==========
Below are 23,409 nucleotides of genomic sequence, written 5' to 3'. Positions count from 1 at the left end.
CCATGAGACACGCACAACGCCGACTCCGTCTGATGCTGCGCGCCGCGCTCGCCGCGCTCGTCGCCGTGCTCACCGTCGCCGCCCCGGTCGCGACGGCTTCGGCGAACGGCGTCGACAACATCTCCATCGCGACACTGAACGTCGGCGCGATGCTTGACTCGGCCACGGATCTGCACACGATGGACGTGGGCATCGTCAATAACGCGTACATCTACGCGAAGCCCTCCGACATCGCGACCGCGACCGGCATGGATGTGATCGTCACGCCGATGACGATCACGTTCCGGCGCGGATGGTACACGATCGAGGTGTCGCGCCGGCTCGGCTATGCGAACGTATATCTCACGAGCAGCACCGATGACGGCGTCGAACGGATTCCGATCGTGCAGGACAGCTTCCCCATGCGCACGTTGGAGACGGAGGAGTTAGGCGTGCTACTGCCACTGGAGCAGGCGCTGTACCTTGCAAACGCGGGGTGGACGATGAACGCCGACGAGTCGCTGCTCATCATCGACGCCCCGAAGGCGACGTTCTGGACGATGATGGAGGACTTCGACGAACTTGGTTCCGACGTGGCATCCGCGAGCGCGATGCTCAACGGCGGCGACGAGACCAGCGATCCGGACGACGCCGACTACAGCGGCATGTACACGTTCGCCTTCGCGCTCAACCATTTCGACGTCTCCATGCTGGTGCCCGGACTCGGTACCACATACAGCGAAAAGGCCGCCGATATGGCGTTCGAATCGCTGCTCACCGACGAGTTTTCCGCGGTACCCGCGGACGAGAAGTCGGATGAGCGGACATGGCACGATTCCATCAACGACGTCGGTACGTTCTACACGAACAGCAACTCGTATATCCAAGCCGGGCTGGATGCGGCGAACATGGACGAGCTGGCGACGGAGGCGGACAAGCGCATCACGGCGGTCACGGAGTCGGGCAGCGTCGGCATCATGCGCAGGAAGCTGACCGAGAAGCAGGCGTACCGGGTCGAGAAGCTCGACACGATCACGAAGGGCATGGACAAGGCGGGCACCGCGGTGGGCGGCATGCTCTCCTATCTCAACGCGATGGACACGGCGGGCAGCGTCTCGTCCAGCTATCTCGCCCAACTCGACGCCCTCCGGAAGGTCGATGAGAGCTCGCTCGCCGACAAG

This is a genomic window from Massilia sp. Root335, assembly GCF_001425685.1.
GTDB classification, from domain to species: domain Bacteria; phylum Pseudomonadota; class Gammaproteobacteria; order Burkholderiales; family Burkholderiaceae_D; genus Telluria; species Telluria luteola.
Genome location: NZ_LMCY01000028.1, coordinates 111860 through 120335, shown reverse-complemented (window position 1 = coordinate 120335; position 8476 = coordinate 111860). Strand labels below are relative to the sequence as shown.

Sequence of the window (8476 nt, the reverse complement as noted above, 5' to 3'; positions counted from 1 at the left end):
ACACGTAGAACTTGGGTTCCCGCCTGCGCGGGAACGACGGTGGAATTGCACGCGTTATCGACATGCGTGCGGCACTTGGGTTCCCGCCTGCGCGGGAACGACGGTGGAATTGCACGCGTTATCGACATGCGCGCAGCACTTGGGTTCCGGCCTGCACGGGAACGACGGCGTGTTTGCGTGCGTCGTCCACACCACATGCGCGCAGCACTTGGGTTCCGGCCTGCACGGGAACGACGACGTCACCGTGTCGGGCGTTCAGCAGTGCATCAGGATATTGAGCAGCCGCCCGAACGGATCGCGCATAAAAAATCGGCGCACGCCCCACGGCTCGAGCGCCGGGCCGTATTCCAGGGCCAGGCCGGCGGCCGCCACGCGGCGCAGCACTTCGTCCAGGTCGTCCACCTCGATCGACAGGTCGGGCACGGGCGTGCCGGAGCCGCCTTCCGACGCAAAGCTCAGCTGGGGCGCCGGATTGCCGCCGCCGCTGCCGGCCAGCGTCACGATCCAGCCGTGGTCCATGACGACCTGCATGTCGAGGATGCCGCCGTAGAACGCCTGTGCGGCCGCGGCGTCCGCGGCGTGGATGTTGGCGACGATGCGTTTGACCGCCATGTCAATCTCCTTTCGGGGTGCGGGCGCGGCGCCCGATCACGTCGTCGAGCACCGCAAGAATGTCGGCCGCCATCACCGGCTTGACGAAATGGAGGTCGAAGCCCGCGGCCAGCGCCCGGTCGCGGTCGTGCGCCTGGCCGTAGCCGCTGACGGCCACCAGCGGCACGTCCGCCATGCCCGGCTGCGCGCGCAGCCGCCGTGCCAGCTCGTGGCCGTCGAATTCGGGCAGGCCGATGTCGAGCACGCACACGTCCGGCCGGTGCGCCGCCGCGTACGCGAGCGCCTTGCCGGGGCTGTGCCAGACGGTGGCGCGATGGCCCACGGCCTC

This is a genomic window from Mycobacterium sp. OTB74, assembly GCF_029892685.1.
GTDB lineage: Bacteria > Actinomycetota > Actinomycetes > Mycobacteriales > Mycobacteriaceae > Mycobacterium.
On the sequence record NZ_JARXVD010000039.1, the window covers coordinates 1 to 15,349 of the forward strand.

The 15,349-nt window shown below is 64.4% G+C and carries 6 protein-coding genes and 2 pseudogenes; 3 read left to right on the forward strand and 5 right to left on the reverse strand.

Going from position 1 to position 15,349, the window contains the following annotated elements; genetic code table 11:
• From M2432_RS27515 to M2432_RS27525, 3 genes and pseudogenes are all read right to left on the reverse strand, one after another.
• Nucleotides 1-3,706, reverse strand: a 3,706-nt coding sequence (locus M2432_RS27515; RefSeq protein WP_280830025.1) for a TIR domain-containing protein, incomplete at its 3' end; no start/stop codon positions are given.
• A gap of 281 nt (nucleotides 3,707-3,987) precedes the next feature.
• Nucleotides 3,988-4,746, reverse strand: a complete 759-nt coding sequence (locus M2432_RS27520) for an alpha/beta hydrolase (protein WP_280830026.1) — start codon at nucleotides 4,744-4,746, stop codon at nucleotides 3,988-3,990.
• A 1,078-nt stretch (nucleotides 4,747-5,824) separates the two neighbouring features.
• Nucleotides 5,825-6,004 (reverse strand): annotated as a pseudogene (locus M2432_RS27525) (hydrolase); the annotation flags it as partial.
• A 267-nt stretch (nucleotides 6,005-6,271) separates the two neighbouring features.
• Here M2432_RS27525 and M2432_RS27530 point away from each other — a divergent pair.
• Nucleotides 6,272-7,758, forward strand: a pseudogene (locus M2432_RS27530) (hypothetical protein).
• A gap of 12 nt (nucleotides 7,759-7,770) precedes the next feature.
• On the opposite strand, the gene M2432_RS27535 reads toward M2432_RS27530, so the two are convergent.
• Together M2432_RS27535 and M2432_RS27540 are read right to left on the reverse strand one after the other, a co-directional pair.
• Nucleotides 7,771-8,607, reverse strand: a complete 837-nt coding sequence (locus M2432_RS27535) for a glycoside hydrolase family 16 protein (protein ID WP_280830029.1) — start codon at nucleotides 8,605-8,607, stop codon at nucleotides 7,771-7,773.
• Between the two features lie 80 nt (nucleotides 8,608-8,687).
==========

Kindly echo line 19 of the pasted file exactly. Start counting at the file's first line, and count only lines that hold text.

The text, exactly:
• A 267-nt stretch (nucleotides 6,005-6,271) separates the two neighbouring features.